Abraham actually had more sons through Keturah, but for the purposes of Paul's allegory, he focuses on Ishmael, the son through Hagar, and Isaac, the son of promise through Sarah.
Given that the false teachers were trying to convince the Galatians to turn to a Gnostic form of Judaism, Abraham would have been a character who would have been highly respected in their eyes (the Jews in Jesus' time trusted in descent from Abraham for salvation). Paul uses the example of Abraham throughout this epistle because he (Abraham) simultaneously served as someone that they would have looked up to, as well as a testament that they (the Galatians) were approaching this the wrong way—different from the way Abraham did.
Physical descent does not matter as far as the spiritual promises are concerned; Christ castigated the Jews for thinking that they could rely on being physical descendants of Abraham as a means of gaining favor with God. Christ showed that where it really counted was in behaving like Abraham—which the Jews did not.
Paul, in an attempt to help the Galatians to understand the covenants, is likening the Old Covenant to being born to a "bondmaid" (a female slave or servant) while the New Covenant is compared to being born of a "freewoman" (someone who is a citizen; unrestrained; not a slave; exempt from liability; at liberty). The carnal mind, as described by Romans 8:7, leaps to the conclusion that the New Covenant gives freedom from the confines of law, while the Old Covenant keeps one in bondage to a set of archaic rules. Nothing could be further from the truth.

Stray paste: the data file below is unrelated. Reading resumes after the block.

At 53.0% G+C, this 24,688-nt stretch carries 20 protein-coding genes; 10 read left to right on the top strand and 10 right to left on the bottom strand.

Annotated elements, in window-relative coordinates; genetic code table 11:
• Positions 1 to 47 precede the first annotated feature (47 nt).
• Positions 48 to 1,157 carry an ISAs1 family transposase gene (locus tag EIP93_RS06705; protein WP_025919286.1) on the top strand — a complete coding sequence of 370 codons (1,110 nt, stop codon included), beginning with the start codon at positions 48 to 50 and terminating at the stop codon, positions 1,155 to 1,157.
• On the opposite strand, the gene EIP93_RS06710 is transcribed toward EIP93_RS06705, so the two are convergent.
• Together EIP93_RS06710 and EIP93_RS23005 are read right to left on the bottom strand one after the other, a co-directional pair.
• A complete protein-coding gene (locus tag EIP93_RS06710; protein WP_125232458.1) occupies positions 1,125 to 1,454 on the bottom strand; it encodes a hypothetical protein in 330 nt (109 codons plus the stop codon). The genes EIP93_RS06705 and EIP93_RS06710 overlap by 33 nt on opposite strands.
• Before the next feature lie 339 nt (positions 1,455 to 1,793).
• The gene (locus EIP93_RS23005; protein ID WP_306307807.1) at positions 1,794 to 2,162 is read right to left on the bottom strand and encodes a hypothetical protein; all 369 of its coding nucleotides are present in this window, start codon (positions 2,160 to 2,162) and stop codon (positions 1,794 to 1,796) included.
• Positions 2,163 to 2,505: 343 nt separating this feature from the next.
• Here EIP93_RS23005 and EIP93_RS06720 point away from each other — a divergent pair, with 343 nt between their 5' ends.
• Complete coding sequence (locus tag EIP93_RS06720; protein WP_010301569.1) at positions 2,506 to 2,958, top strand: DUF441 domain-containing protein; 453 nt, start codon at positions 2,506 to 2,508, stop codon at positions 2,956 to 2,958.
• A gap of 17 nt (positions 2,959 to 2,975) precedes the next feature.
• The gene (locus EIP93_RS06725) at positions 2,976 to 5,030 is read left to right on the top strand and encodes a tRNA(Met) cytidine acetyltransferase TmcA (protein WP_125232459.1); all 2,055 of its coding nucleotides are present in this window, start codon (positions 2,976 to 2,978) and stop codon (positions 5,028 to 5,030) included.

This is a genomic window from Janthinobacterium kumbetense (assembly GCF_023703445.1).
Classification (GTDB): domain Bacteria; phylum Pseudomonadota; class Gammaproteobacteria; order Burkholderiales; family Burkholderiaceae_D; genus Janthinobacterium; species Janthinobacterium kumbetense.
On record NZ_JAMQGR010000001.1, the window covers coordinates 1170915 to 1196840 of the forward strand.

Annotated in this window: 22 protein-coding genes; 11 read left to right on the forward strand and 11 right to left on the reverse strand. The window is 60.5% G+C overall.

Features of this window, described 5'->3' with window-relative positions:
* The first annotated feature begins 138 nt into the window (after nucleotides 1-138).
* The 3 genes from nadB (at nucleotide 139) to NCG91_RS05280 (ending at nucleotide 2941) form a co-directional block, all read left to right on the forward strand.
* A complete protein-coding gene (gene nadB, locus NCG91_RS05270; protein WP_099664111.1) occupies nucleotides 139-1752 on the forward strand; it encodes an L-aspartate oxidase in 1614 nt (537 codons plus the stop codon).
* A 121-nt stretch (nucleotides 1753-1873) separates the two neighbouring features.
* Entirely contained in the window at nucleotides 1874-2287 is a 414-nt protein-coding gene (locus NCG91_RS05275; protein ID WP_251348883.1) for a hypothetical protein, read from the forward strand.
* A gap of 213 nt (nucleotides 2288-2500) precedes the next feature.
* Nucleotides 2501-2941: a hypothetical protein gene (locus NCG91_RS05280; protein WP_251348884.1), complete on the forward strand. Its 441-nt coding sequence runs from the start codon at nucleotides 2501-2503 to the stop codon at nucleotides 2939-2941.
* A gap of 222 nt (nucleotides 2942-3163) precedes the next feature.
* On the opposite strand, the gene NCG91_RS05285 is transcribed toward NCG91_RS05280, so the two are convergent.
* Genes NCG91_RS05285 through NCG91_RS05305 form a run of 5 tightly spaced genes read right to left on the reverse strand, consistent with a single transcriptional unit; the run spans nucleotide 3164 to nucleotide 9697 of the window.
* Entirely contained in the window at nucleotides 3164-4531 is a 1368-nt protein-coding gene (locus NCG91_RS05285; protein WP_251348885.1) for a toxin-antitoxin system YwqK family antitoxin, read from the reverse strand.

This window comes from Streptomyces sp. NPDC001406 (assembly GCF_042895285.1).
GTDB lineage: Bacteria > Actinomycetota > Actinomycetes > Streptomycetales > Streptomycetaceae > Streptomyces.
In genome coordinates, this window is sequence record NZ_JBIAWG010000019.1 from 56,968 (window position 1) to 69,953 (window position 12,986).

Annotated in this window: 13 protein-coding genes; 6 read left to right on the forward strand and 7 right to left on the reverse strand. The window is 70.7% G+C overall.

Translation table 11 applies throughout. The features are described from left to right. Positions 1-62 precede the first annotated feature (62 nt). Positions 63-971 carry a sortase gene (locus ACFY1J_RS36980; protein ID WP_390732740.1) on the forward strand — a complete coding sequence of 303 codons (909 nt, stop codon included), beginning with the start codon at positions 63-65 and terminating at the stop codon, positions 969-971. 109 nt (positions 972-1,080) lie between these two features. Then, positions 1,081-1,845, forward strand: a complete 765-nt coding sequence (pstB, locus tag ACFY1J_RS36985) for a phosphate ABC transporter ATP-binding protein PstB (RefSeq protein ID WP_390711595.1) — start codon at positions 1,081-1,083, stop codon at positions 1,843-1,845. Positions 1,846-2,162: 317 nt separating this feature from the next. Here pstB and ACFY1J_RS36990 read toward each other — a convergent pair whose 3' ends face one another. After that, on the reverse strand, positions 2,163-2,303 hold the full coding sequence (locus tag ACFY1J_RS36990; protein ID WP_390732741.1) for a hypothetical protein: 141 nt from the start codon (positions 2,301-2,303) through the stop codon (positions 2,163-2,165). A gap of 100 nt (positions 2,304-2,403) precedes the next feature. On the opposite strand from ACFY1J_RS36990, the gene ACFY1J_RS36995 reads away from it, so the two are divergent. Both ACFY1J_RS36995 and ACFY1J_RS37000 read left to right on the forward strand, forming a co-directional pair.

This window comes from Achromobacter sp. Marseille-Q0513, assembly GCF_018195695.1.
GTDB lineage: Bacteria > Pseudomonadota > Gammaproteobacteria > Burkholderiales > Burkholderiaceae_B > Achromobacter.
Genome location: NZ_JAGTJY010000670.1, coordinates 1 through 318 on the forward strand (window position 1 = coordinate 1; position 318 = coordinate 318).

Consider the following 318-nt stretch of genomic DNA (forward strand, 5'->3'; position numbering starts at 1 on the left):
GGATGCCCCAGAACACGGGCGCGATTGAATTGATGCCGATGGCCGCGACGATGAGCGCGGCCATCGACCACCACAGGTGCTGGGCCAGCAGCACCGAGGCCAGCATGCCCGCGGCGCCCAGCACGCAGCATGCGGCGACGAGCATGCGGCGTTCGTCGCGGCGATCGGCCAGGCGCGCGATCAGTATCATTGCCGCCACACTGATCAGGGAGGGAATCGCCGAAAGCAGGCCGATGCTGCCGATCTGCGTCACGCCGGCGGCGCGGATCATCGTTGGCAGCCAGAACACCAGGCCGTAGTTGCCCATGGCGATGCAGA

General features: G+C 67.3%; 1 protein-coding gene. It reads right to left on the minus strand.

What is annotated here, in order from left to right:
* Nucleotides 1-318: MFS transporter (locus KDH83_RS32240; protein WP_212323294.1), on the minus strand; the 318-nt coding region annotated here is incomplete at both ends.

The apostle James twice refers to the law as the "law of liberty" (James 1:25; 2:12). He could do this because when God was giving the Ten Commandments to Israel, He prefaced them with the declaration, "I am the LORD your God, who brought you out of the land of Egypt, out of the house of bondage" (Exodus 20:2). This—bringing Israel out of bondage—set the context, the foundation, for the giving of the law. Clearly, it is not God's definition of right and wrong that keeps us in bondage; the law was given as a guide to the right way to live. The "bondage" that we are subject to derives from Satan (Ephesians 2:1-3; 6:12; II Corinthians 4:4; Revelation 12:9), this world (Exodus 6:5-8; Deuteronomy 5:6), sin (John 8:33-36), and our own human nature—our carnal mind and heart. Our bondage is to sin (John 8:33-34)—not to God's definition of it.